March 29, 2022
Last fall I planted 50 pounds of two-year-old Buck Forage brand oat seed into a food plot. I’d kept the seed in its original sealed cardboard box and heavy parchment sack, just as it’d arrived via the UPS man in 2019. The seed was stored off the ground in a dark, dry and (relatively) cool corner in an open-air barn. I knew oats are tough, but still I was surprised by the high germination rate that I witnessed.
The fact the oats came up so well got me thinking and led to me ask: How long can seeds remain viable for germination, and what conditions prolong viability? I was curious, so I did some research. What I found amazed me!
Perusing the web, I found an article from National Geographic detailing the successful germination of a 2,000-year-old date palm tree seed from the Judean desert. In 2005, agriculture expert Elaine Solowey, of the Arava Institute for Environmental Studies at Kibbutz Ketura in Israel, was responsible for germinating the seed, which was recovered in the 1960s from the remains of an ancient fortification known as Masada.
Amazingly, I found evidence of older — much older, in fact — seeds germinated in a laboratory.
In 2012, the same publication reported that a team of Russian scientists unearthed a seed cache of Silene stenophylla, a flowering plant native to Siberia. The seeds, found in primitive squirrel burrows 124 feet under permafrost, were tested with radiocarbon dating and confirmed to be approx. 32,000 years old. Not only were scientists able to germinate some of the seeds, but the plants have since grown, flowered and produced viable seeds of their own.
What This Means for Land Managers
Well, if you’re a wildlife steward, you likely work with a lot of seed — perhaps cereal grains, native grasses, small plot seeds, etc. And knowing how to properly store and protect those seeds can result not only in higher germination rates (and in turn, nutritional benefit to wildlife), but also an overall cost and labor savings.
There are many scenarios when a land manager finds him or herself with excess seed that must be stored. Whether you had leftover seed after planting, couldn’t plant due to weather or other reasons, or perhaps purchased discounted seed for later use, it’s critical you take steps to store the seed properly, so that it isn’t damaged by the elements, insects and/or rodents.
I learned my methods for seed storage from North American Whitetail contributors Dr. James C. Kroll and wildlife biologist Rob Hughes. Below you’ll find a Q&A forum where both experts weigh in on the topic.
Asking the Experts
QUESTION: What are the preferred environmental conditions for storing seed, and what storage methods help ensure seed viability?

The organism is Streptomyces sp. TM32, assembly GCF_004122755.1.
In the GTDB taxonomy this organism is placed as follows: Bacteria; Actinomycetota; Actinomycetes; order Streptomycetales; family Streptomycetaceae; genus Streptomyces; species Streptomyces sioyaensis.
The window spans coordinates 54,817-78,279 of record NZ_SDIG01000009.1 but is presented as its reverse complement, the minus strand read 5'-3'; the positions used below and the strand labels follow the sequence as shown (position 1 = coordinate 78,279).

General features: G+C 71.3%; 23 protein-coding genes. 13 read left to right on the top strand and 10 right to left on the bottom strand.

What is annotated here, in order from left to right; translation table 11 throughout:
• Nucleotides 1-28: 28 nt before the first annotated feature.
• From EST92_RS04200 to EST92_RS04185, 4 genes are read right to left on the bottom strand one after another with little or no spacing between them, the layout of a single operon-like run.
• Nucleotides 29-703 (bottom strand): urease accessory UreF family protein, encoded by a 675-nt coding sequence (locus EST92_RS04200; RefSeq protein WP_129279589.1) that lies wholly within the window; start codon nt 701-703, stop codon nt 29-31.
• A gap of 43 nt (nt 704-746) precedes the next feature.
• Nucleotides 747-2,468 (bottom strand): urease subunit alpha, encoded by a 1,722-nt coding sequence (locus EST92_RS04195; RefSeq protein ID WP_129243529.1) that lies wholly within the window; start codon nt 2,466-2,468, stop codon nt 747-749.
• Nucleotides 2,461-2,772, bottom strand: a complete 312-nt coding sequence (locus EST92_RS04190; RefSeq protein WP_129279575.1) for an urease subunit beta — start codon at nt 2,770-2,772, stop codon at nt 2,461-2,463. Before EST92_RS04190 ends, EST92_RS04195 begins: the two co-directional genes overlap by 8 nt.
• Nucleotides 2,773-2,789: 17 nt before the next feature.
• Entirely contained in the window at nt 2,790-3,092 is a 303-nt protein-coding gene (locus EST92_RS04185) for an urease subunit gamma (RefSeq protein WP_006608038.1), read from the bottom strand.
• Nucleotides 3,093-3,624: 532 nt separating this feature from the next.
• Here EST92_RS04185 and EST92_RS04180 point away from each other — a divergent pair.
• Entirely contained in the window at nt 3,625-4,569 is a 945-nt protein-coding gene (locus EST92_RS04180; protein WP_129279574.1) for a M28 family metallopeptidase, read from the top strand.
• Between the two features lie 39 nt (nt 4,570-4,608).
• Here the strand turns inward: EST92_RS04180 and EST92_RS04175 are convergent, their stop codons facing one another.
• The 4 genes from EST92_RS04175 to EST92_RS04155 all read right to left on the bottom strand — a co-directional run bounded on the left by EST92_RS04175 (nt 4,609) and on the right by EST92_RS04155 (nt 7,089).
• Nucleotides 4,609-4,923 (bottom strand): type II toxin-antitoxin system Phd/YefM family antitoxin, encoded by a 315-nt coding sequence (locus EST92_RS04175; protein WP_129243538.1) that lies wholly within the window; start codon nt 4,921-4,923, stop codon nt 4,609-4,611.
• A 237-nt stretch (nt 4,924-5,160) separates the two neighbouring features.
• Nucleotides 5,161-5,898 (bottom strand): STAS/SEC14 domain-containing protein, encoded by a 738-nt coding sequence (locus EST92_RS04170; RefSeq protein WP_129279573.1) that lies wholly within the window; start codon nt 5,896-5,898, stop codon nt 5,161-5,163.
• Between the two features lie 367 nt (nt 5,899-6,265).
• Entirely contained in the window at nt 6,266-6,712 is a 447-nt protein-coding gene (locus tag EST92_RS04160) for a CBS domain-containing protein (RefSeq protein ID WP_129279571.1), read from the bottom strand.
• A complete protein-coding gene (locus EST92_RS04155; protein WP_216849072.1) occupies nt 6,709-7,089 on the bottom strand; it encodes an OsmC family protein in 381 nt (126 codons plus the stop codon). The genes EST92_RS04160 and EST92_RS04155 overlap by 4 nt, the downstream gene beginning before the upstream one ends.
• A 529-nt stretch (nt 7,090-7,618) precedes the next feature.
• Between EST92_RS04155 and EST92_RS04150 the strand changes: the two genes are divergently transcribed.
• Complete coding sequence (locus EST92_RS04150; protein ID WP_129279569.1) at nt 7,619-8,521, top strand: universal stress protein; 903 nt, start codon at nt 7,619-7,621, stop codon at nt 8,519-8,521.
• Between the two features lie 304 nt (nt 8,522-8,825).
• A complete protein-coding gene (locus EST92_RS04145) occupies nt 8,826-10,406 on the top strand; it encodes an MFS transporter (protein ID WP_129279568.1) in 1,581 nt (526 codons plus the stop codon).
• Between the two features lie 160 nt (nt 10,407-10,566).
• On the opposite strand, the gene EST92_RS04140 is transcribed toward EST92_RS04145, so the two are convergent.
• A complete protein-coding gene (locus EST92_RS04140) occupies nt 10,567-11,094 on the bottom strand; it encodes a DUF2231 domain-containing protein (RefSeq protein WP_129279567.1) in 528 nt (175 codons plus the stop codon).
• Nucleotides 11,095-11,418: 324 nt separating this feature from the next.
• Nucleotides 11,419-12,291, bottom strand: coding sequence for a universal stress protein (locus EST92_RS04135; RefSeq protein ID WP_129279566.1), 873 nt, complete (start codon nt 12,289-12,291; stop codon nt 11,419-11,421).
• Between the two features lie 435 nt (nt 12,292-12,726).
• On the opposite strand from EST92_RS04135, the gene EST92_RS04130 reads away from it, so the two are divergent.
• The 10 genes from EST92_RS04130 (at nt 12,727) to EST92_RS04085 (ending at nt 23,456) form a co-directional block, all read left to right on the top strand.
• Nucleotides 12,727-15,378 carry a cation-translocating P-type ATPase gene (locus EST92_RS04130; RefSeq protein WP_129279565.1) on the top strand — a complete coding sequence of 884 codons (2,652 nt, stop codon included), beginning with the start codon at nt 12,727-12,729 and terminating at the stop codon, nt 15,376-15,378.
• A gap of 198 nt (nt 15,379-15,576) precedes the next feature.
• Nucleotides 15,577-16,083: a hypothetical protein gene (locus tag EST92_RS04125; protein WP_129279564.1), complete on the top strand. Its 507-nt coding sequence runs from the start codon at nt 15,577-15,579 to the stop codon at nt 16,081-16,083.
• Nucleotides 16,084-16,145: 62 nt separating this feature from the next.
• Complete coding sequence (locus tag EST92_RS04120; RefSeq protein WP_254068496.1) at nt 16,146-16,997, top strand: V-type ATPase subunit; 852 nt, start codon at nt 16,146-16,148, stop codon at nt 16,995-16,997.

Rob Hughes (RH): Seed should be stored in a cool and dry area. Heat and insects will quicklydestroy stored seed. Galvanized trash cans with lids, commercial seed tubs and buckets work well. They should be palletized above ground and kept out of the elements. Rodent damage can be controlled with many commercially available rodenticides, but rodent and mouse resistant containers are ideal.
QUESTION: What types of seed can be saved, and what seed types/varieties last the longest?
RH: That’s a loaded question! Many varieties of seed can be stored reliably under ideal storage conditions.
Native grass seed is especially “dormant” or “hard-seeded” as a natural defense from drought or poor growing conditions. Cereal grains can be stored between seasons with a little effort. Small seed varieties can lose germination very quickly under poor storage.
QUESTION: What information can be found on a seed tag, and how can it help me?
RH: Agricultural labeling laws vary from state to state. For the average consumer, most of the information on a seed tag is easily understood. A recent lab test date is one of the most critical pieces of information. Seed variety and germination percentage tells the buyer what specific seed variety is in the bag or container and what percentage of that seed has been lab tested (hopefully recently) for ability to germinate.
QUESTION: If using seed that’s been stored, is there a simple way to test germination prior to planting?
Dr. James C. Kroll (JK): “There is an easy way to test germination. Wrap 10-20 randomly selected seeds from the container in a wet paper towel, then place them in a Ziploc bag and store in a warm place. Check after three days and until no new seeds germinate. Divide the number germinating by the total tested to get the germination rate.
QUESTION: Is it sound practice to seed at a higher rate when using stored seed?
JK: Barring a germination test, we recommend sewing 1.5-2X the recommended rate. If you do a germination test, check the tested rate on the seed tag, and compare it to the measured rate. Adjust the seeding rate according to difference.
QUESTION: Do these same methods apply when using inoculated seed? Does inoculant need to be re-applied after storage?
JK: Inoculants are living organisms, very sensitive to temperature and moisture. They should be stored in a refrigerator and used before the expiration date. We do not recommend buying pre-inoculated seed, since you have no idea the conditions under which the seed have been stored. It may be convenient to use pre-inoculated seed, but not very wise.
The Take Away
The above information concerning seed storage methods is relevant for land managers preparing for the upcoming warm season planting time. So, if you’re sitting on seed that’s left over from last year or earlier, don’t ditch it.
Instead, take preparations to store it safely, in a cool and dry area safe from rodents. When it’s time to plant, conduct a germination test and set your seed rate according to the germination rate. With any luck, the result will be a higher return on your seed investment and greater benefit to wildlife.